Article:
Walking into Britain’s oldest concert hall, a swollen wadge of paper is thrust into my hand. Fat, burdensome programme notes are the norm for “experimental” or “modern” performances, and I wonder if Radius chosen epithet “New” will mark them out as any different. Including a selection of works by 20th century masters, newly premiered works and pieces by slightly lesser known living composers, Radius neither attempt to associate themselves with trendy electronic fusion movements nor pander to the proles by sandwiching Mozart with Modern.
Anthony Gilbert’s Moonfaring draws the audience into the tribal rites of spiritual evocation at one level removed; for this is the evocation of an evocation (bear with me) — a musical translation from Aboriginal to European classical instruments and ears. Cellist Oliver Coates emulates the dijeridoo with great precision, and his percussive, athletic bowing displays wonderful dexterity. Gilbert’s aim to go beyond merely borrowing the musical expressions of another culture and to actually re-represent them in “western” terms is quite a challenge, but such issues are absorbed into what an overwhelming and sensuous experience.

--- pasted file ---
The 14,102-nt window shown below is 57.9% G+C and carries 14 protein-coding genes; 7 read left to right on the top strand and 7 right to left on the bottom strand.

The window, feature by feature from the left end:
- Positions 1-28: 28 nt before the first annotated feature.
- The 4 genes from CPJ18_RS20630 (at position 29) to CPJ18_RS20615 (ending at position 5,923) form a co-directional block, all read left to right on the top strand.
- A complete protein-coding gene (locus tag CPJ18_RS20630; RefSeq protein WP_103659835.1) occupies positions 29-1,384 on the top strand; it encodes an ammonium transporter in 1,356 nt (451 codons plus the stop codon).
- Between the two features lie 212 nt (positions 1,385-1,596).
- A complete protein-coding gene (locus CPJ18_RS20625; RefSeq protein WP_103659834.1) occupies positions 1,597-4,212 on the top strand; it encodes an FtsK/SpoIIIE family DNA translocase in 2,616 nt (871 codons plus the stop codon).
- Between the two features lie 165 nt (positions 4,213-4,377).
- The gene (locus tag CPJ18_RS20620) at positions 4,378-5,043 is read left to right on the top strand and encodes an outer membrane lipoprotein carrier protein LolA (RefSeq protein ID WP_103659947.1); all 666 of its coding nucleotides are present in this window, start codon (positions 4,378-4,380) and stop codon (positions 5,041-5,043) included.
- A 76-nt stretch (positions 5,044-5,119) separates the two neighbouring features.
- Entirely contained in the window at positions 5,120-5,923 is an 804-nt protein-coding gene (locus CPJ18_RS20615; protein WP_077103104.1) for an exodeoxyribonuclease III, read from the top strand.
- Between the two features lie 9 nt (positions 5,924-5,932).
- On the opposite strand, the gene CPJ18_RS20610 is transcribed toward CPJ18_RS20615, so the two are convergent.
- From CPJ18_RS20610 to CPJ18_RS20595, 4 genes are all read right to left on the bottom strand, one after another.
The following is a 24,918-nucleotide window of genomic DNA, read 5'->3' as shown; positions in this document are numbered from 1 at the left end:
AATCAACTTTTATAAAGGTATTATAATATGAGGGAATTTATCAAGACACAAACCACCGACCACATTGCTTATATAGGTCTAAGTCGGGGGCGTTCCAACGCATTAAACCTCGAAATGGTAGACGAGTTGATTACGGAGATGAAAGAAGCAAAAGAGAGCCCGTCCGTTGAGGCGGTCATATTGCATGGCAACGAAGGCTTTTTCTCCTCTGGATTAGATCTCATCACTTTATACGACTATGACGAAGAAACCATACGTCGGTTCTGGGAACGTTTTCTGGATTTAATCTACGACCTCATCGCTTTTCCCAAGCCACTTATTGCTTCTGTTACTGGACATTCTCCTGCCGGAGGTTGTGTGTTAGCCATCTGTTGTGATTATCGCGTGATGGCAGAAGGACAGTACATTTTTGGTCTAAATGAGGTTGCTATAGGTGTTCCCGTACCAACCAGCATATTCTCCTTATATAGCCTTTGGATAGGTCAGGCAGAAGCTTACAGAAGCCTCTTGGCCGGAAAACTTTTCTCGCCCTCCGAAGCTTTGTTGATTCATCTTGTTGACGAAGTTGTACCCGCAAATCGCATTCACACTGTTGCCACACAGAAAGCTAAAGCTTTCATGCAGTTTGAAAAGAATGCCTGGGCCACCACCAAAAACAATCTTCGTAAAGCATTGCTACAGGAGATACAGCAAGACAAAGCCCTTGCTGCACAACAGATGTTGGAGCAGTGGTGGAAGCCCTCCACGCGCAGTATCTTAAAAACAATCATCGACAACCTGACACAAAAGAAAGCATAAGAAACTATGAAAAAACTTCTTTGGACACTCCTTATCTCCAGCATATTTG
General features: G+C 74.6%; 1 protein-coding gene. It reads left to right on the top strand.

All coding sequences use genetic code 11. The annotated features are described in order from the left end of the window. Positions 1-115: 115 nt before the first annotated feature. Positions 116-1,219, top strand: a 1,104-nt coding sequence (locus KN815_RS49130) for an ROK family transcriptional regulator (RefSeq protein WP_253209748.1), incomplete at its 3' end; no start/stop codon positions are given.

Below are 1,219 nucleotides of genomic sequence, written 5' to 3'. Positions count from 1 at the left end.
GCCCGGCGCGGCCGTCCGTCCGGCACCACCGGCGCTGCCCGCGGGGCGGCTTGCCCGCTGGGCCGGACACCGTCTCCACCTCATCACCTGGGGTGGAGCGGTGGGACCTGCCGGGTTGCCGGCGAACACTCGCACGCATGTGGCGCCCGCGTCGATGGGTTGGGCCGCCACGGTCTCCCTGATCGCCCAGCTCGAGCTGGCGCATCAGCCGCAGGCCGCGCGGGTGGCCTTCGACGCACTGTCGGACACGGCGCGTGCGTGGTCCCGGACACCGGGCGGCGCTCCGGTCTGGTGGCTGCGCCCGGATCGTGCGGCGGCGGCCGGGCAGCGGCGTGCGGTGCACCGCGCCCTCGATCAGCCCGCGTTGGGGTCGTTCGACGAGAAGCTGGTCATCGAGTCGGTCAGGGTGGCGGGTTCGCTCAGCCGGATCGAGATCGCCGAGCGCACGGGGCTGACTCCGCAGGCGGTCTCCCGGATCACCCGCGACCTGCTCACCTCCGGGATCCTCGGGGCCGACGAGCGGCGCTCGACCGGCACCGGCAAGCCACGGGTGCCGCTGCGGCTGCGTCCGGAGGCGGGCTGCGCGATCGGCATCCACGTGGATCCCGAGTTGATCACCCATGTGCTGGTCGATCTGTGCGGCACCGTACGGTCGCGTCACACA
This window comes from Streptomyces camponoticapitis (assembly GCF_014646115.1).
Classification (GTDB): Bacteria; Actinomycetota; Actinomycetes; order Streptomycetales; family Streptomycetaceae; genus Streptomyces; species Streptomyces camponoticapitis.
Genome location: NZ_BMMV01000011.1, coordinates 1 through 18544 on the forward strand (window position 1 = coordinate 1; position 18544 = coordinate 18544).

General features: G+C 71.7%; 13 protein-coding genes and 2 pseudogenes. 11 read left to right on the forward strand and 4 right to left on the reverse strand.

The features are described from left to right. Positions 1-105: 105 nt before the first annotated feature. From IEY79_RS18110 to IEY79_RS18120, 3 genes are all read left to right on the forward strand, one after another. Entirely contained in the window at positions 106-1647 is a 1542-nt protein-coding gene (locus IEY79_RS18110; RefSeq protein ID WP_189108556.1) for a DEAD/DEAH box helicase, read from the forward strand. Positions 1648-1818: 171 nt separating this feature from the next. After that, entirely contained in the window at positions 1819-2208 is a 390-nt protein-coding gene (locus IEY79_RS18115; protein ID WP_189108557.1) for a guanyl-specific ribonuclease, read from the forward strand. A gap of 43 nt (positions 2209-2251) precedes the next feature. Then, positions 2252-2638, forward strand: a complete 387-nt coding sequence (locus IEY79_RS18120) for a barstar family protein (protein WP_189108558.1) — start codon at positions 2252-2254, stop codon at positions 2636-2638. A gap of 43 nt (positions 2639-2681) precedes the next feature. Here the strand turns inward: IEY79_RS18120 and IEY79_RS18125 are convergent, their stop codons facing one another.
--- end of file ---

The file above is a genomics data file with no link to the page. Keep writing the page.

Of the most recent compositions, Radius director Tim Benjamin’s Five Bagatelles was most successful in embracing the “New”. A challenge to memory, imagination and aural perception, we were lost in a piece which continually eluded expectation. Including BBC “Young Musician of the Year” winner, percussionist Adrian Spillet, Radius are the sum of a remarkable group of parts and demand to be listened to and engaged with as more than an accompaniment to the weighty programme notes.